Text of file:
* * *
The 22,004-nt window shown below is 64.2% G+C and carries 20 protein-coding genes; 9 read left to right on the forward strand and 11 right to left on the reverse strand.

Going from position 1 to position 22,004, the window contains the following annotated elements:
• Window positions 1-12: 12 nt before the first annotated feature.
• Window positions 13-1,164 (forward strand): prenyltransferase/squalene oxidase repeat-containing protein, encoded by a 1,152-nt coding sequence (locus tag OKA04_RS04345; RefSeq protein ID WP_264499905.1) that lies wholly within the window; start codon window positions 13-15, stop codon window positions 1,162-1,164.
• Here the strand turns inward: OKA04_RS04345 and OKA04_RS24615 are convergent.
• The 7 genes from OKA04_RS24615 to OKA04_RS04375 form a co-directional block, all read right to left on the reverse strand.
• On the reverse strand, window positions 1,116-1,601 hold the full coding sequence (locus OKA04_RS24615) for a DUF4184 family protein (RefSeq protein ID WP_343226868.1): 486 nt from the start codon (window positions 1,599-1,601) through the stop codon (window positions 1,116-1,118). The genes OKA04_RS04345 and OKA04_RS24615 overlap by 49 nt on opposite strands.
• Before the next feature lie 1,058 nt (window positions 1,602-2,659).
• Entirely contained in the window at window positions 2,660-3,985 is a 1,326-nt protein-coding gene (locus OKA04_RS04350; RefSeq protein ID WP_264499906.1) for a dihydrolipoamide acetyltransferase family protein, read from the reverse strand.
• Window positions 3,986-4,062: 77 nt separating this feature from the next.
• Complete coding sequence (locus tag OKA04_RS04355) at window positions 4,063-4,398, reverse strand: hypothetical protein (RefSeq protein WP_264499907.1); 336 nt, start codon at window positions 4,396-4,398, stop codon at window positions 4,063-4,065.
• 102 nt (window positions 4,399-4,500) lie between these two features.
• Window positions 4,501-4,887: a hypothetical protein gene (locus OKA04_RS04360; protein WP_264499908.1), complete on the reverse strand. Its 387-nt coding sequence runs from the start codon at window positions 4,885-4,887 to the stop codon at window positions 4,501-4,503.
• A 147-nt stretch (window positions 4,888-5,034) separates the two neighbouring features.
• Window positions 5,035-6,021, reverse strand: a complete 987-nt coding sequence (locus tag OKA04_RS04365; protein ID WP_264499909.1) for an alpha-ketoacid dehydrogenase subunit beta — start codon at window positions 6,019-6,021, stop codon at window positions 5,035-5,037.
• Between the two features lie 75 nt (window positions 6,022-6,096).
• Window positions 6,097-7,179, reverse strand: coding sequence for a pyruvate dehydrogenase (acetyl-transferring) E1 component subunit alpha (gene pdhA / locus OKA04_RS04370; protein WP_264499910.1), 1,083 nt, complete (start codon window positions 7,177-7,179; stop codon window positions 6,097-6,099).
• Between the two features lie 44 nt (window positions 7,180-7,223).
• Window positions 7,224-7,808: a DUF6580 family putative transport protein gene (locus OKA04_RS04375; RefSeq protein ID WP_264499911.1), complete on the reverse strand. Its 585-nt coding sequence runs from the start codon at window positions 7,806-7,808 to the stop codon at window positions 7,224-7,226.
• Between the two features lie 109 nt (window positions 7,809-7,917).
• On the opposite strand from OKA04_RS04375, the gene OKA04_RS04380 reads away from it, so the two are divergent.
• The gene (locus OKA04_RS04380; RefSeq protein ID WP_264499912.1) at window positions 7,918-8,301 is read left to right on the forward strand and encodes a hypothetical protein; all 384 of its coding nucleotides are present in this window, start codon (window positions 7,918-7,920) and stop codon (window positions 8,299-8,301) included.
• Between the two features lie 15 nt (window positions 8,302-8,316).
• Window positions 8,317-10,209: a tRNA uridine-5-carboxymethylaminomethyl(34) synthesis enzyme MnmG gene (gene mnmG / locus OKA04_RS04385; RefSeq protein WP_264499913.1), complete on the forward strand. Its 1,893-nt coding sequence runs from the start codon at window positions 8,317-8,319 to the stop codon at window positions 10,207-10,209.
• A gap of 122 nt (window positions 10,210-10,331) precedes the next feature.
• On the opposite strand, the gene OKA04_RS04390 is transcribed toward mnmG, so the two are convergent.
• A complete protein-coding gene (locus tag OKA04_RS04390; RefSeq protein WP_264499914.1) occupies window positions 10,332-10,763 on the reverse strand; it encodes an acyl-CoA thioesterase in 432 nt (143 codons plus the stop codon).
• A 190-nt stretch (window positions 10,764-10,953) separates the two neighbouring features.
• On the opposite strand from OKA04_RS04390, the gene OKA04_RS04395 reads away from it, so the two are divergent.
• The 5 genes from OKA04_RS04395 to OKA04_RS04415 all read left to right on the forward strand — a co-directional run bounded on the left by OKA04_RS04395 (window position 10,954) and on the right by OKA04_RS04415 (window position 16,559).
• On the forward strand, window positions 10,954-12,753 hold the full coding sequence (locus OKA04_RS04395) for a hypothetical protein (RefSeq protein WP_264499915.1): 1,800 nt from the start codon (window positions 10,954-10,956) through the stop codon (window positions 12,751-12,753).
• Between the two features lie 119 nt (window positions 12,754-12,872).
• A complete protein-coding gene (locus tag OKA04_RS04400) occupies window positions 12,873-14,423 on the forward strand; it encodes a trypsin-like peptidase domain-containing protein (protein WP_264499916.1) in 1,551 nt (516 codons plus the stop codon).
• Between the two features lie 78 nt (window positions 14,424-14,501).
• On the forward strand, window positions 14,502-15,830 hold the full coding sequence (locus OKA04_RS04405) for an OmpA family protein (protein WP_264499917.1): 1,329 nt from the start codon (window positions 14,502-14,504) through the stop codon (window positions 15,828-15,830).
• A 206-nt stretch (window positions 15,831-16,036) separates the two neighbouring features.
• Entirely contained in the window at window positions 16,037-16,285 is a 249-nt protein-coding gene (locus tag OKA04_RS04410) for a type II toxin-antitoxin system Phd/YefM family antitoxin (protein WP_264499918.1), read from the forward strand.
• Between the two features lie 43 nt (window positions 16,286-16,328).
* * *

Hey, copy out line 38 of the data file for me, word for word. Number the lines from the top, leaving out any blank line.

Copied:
• Between the two features lie 43 nt (window positions 16,286-16,328).